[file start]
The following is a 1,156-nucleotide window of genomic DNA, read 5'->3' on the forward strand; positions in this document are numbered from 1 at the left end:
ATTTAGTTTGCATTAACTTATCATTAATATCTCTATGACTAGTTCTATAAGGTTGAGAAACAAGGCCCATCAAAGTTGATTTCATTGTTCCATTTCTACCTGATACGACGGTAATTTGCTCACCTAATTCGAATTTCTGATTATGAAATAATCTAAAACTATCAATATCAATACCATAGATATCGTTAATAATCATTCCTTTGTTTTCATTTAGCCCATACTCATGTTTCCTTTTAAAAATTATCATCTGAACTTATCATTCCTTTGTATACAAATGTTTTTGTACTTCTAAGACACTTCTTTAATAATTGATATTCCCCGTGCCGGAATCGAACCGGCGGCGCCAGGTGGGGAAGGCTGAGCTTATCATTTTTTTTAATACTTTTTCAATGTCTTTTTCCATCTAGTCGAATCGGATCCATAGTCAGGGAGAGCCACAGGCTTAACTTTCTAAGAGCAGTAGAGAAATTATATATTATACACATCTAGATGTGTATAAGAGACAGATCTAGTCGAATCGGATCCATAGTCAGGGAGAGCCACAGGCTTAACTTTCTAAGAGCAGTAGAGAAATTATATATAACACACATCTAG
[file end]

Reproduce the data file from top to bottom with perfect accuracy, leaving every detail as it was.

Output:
The following is a 1,156-nucleotide window of genomic DNA, read 5'->3' on the forward strand; positions in this document are numbered from 1 at the left end:
ATTTAGTTTGCATTAACTTATCATTAATATCTCTATGACTAGTTCTATAAGGTTGAGAAACAAGGCCCATCAAAGTTGATTTCATTGTTCCATTTCTACCTGATACGACGGTAATTTGCTCACCTAATTCGAATTTCTGATTATGAAATAATCTAAAACTATCAATATCAATACCATAGATATCGTTAATAATCATTCCTTTGTTTTCATTTAGCCCATACTCATGTTTCCTTTTAAAAATTATCATCTGAACTTATCATTCCTTTGTATACAAATGTTTTTGTACTTCTAAGACACTTCTTTAATAATTGATATTCCCCGTGCCGGAATCGAACCGGCGGCGCCAGGTGGGGAAGGCTGAGCTTATCATTTTTTTTAATACTTTTTCAATGTCTTTTTCCATCTAGTCGAATCGGATCCATAGTCAGGGAGAGCCACAGGCTTAACTTTCTAAGAGCAGTAGAGAAATTATATATTATACACATCTAGATGTGTATAAGAGACAGATCTAGTCGAATCGGATCCATAGTCAGGGAGAGCCACAGGCTTAACTTTCTAAGAGCAGTAGAGAAATTATATATAACACACATCTAG